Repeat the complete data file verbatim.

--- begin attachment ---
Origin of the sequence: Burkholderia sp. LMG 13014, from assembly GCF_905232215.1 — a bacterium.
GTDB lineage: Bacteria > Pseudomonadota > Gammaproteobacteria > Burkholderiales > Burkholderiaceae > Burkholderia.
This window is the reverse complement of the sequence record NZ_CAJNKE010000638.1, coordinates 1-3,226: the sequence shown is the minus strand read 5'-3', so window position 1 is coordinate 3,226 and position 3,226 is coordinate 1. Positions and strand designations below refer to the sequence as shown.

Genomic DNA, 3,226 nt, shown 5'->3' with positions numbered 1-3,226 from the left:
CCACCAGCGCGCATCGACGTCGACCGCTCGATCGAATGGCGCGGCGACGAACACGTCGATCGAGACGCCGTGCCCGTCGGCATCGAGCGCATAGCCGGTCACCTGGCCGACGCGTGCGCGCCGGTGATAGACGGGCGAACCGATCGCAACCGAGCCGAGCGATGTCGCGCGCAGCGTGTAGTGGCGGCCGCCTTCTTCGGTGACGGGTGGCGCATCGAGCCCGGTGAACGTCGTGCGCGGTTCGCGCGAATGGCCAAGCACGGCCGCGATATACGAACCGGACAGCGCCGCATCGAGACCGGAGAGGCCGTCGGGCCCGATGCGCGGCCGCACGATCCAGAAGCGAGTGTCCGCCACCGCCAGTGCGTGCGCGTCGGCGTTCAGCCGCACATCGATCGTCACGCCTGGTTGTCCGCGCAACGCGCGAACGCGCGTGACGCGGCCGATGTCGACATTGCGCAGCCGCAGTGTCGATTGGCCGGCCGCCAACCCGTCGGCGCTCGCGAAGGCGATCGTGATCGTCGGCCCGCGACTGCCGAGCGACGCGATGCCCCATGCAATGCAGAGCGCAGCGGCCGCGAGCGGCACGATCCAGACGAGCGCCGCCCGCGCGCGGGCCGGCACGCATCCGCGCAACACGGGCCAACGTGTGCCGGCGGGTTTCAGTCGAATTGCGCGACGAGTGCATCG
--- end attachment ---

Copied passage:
Origin of the sequence: Burkholderia sp. LMG 13014, from assembly GCF_905232215.1 — a bacterium.
GTDB lineage: Bacteria > Pseudomonadota > Gammaproteobacteria > Burkholderiales > Burkholderiaceae > Burkholderia.
This window is the reverse complement of the sequence record NZ_CAJNKE010000638.1, coordinates 1-3,226: the sequence shown is the minus strand read 5'-3', so window position 1 is coordinate 3,226 and position 3,226 is coordinate 1. Positions and strand designations below refer to the sequence as shown.

Genomic DNA, 3,226 nt, shown 5'->3' with positions numbered 1-3,226 from the left:
CCACCAGCGCGCATCGACGTCGACCGCTCGATCGAATGGCGCGGCGACGAACACGTCGATCGAGACGCCGTGCCCGTCGGCATCGAGCGCATAGCCGGTCACCTGGCCGACGCGTGCGCGCCGGTGATAGACGGGCGAACCGATCGCAACCGAGCCGAGCGATGTCGCGCGCAGCGTGTAGTGGCGGCCGCCTTCTTCGGTGACGGGTGGCGCATCGAGCCCGGTGAACGTCGTGCGCGGTTCGCGCGAATGGCCAAGCACGGCCGCGATATACGAACCGGACAGCGCCGCATCGAGACCGGAGAGGCCGTCGGGCCCGATGCGCGGCCGCACGATCCAGAAGCGAGTGTCCGCCACCGCCAGTGCGTGCGCGTCGGCGTTCAGCCGCACATCGATCGTCACGCCTGGTTGTCCGCGCAACGCGCGAACGCGCGTGACGCGGCCGATGTCGACATTGCGCAGCCGCAGTGTCGATTGGCCGGCCGCCAACCCGTCGGCGCTCGCGAAGGCGATCGTGATCGTCGGCCCGCGACTGCCGAGCGACGCGATGCCCCATGCAATGCAGAGCGCAGCGGCCGCGAGCGGCACGATCCAGACGAGCGCCGCCCGCGCGCGGGCCGGCACGCATCCGCGCAACACGGGCCAACGTGTGCCGGCGGGTTTCAGTCGAATTGCGCGACGAGTGCATCG